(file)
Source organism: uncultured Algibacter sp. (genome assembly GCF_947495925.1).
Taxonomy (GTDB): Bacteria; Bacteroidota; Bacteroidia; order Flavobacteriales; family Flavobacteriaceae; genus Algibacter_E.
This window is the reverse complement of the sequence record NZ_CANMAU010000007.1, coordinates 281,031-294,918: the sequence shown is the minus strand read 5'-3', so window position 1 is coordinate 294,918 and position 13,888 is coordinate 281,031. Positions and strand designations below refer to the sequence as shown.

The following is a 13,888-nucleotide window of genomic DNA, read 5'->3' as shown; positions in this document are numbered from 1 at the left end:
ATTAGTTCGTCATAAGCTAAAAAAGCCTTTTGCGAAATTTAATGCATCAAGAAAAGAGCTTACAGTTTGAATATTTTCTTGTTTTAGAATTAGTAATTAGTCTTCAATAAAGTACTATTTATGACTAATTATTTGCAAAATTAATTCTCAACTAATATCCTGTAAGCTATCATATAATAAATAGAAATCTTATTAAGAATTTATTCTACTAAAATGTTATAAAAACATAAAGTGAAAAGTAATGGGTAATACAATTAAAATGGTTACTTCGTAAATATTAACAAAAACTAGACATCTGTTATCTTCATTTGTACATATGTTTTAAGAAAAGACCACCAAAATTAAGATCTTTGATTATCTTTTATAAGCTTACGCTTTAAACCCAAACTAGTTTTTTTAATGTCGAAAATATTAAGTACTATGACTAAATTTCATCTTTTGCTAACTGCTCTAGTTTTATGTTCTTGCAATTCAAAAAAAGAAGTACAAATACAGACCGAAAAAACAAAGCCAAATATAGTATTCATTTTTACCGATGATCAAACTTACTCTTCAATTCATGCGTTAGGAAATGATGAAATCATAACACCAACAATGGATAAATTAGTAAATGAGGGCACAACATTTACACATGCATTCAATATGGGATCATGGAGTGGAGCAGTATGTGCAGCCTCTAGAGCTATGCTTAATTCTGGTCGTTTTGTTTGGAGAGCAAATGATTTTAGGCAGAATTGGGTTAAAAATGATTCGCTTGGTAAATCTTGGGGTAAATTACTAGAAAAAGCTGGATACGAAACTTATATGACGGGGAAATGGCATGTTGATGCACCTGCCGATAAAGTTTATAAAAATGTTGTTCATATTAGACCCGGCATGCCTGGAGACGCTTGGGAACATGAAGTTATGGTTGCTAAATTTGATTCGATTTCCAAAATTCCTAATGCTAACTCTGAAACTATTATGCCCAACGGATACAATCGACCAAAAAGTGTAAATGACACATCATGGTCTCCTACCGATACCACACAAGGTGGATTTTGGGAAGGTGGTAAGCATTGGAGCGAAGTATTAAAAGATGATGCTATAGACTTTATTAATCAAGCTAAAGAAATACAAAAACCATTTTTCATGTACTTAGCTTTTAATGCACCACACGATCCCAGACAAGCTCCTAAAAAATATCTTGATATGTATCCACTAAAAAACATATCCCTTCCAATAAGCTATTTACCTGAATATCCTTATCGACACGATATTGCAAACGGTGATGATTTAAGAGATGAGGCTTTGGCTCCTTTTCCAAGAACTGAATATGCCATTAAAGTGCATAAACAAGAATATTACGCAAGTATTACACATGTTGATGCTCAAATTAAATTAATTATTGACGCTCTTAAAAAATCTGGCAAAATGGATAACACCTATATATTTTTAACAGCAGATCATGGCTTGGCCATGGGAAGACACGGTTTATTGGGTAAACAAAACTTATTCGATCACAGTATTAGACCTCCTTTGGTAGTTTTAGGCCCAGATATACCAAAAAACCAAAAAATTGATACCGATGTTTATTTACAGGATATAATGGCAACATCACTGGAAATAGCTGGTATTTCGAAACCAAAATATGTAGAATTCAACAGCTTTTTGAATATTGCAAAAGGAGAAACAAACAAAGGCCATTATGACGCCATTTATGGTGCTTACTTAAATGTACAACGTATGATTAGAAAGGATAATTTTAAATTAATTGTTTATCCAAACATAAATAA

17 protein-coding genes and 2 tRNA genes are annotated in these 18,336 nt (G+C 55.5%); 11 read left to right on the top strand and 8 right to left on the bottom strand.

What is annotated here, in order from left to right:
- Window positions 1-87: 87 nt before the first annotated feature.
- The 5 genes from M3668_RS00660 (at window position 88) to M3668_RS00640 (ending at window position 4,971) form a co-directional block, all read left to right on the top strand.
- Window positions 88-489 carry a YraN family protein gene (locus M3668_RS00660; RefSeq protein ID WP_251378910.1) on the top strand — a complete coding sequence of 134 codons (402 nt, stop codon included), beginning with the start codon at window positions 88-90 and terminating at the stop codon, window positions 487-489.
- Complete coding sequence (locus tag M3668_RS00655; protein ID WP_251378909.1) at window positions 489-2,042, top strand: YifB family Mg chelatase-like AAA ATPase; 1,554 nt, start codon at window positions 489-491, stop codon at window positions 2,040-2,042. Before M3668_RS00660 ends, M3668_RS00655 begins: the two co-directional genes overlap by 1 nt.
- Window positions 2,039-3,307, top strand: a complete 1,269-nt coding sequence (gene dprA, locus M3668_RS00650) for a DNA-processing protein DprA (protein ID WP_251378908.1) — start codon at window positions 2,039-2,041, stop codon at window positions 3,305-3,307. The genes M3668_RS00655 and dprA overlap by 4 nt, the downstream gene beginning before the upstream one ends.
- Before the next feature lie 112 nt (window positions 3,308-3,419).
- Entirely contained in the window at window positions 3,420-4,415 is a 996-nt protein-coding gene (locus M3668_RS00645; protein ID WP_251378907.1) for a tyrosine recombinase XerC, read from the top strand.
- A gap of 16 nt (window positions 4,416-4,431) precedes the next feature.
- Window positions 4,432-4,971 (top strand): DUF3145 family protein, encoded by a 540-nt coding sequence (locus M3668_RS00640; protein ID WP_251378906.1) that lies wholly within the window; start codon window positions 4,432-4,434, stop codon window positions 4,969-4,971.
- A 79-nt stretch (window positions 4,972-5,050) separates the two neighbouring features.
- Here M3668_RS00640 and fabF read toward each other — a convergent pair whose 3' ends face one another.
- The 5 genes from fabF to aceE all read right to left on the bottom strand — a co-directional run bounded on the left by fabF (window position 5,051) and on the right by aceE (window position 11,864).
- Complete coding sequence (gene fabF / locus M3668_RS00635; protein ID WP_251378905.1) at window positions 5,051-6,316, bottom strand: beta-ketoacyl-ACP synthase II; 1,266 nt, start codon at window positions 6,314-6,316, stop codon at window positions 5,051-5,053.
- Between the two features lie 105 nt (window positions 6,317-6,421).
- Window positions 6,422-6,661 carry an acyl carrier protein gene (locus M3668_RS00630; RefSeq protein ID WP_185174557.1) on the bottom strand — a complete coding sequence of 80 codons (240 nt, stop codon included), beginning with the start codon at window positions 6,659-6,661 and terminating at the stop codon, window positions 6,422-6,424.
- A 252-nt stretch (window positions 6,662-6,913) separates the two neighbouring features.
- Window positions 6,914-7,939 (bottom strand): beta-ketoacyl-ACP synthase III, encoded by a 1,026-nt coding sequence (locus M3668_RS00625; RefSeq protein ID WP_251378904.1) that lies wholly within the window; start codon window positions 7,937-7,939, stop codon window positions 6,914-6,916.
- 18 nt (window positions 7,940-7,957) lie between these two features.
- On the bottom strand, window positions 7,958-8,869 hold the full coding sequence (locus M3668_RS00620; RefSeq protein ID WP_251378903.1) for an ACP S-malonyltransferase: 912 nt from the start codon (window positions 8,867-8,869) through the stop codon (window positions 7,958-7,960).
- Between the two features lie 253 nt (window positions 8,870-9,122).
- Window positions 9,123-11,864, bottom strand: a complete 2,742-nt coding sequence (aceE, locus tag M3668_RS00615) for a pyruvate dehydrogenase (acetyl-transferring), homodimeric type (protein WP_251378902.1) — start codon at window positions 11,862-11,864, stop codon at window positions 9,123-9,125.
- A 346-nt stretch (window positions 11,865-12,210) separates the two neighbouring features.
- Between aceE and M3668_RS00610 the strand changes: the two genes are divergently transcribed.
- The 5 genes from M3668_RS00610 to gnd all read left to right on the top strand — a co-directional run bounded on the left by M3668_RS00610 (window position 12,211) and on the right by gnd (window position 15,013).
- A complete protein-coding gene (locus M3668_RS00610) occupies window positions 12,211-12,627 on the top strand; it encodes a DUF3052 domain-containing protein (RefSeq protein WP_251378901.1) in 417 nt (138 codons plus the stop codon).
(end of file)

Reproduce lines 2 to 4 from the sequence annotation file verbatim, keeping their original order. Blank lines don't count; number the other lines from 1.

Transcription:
Taxonomy (GTDB): Bacteria; Bacteroidota; Bacteroidia; order Flavobacteriales; family Flavobacteriaceae; genus Algibacter_E.
This window is the reverse complement of the sequence record NZ_CANMAU010000007.1, coordinates 281,031-294,918: the sequence shown is the minus strand read 5'-3', so window position 1 is coordinate 294,918 and position 13,888 is coordinate 281,031. Positions and strand designations below refer to the sequence as shown.

The following is a 13,888-nucleotide window of genomic DNA, read 5'->3' as shown; positions in this document are numbered from 1 at the left end: